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Jeff Bilmes

Professor
Biosystems, Data Sciences
418 ECE
Campus Box 352500
University of Washington
Seattle, WA 98195
Phone: 206-221-5236
Email: bilmes@ece.uw.edu
External Web Page: melodi.ee.washington.edu/~bilmes/pgs/index.html


Biography

Jeff A. Bilmes joined the University of Washington Department of Electrical & Computer Engineering faculty in the fall of 1999. He received a B.S. degree in Electrical Engineering and Computer Science from U.C. Berkeley in 1989, a S.M. degree from MIT in 1993, and a Ph.D. in Computer Science from U.C. Berkeley in 1999. He was also a member of the International Computer Science Institute in Berkeley, CA. He is the author of over 100 journal and conference papers on topics ranging from speech, language, statistical machine learning, human-computer interfaces, bio-informatics, pattern recognition, parallel programming, and high-performance software coding techniques.

Prof. Bilmes is also an adjunct associate professor in the University of Washington Department of Linguistics and in Computer Science and Engineering

His primary interests lie in statistical modeling (particularly graphical modeling approaches), combinatorial optimization, and signal processing for pattern classification, speech recognition, language processing, audio processing, and biological signal processing (bio-informatics). He also has strong interests in speech-based human-computer interfaces (and in fact is the principle investigator in the well-known vocal joystick system for speech based continuous control), the statistical properties of natural objects and natural scenes, information theory and its relation to natural computation by humans and pattern recognition by machines, and computational music processing (such as human timing subtleties). He is also quite interested in high performance computing systems, submodularity in machine learning, computer architecture, and software techniques to reduce power consumption.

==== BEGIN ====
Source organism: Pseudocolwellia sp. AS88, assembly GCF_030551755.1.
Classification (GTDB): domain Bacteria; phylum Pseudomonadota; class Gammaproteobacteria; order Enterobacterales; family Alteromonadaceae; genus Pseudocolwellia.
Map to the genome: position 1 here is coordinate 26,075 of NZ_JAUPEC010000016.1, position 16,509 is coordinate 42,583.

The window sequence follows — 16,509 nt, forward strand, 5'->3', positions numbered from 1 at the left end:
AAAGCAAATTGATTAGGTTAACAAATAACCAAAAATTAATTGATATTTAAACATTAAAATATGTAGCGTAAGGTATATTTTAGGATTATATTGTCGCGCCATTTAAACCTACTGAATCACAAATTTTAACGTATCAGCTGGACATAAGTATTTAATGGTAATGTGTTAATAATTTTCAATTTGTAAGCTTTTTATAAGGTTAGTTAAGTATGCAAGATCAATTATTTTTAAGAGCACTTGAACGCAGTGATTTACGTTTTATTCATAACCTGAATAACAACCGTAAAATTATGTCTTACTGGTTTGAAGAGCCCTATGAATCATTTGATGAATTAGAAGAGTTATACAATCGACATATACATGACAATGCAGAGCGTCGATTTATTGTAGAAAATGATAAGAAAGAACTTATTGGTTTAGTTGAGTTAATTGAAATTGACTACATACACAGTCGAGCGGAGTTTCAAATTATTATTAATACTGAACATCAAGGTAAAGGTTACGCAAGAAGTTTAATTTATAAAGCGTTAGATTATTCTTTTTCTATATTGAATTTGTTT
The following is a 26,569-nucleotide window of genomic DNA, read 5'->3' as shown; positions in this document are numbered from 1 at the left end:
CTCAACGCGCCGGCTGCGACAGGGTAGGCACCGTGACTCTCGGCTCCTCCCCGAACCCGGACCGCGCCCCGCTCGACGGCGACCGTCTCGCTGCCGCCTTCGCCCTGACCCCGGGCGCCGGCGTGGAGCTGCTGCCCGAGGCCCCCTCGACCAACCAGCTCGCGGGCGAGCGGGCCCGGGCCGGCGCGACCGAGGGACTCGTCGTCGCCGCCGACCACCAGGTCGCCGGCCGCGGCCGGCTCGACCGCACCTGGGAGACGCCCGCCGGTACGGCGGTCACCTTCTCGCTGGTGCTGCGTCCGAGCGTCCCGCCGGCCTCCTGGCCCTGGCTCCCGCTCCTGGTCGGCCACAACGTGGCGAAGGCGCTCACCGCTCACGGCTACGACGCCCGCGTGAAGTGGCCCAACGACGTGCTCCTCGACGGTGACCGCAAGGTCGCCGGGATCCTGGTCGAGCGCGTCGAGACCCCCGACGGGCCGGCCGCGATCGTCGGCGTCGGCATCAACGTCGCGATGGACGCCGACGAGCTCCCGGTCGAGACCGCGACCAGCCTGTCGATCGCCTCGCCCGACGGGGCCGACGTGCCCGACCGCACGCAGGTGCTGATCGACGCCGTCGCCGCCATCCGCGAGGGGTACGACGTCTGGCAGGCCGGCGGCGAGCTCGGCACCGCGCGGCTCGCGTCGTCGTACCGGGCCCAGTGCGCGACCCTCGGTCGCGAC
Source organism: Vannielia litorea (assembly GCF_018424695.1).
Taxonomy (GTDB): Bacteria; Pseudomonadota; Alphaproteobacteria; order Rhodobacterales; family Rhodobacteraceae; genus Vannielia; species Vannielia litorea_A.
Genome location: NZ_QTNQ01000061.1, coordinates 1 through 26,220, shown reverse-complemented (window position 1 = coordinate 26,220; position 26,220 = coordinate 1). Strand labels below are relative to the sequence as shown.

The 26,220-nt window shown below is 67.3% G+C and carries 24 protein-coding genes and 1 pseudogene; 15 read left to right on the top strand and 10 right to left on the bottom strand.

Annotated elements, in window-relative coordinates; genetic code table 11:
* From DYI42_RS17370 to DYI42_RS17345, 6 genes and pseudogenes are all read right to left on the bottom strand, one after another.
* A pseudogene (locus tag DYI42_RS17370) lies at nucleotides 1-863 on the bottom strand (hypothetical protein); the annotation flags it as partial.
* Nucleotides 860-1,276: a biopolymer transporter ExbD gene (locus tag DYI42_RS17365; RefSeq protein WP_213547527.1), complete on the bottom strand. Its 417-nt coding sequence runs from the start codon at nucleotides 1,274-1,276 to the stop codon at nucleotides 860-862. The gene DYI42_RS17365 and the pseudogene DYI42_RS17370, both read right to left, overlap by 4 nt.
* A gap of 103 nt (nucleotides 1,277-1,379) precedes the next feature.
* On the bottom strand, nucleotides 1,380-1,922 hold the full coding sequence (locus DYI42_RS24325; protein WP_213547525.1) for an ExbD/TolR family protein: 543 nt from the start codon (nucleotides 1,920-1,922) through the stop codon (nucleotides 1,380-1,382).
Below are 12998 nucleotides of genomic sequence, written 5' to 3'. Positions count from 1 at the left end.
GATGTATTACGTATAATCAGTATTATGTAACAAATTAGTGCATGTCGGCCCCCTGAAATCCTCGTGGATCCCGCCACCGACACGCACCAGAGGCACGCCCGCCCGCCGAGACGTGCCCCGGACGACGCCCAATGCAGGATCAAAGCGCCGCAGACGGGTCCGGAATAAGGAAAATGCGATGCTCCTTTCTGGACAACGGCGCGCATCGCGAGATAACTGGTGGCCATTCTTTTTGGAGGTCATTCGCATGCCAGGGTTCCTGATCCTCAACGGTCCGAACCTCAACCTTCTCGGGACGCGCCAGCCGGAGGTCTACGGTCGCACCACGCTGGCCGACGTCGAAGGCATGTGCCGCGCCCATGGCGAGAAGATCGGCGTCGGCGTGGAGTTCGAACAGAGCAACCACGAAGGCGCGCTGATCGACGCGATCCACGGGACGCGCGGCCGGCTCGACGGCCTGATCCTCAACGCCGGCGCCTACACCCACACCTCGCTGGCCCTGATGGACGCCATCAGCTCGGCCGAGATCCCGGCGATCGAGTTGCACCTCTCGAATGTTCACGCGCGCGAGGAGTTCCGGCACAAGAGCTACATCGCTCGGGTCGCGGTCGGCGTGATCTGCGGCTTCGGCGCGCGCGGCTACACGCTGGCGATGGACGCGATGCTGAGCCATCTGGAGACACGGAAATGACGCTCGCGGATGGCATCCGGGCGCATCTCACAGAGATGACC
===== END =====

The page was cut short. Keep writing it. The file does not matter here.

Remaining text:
Awards and Honors

Recent Publications

  • B. W. Dolhansky, J. A. Bilmes, "Deep Submodular Functions: Definitions and Learning," Proc. NIPS 2016. [ Link ]
  • K. Kirchhoff and J. Bilmes, "Submodularity for Data Selection in Statistical Machine Translation", Proceedings of EMNLP, 2014, pp. 131-141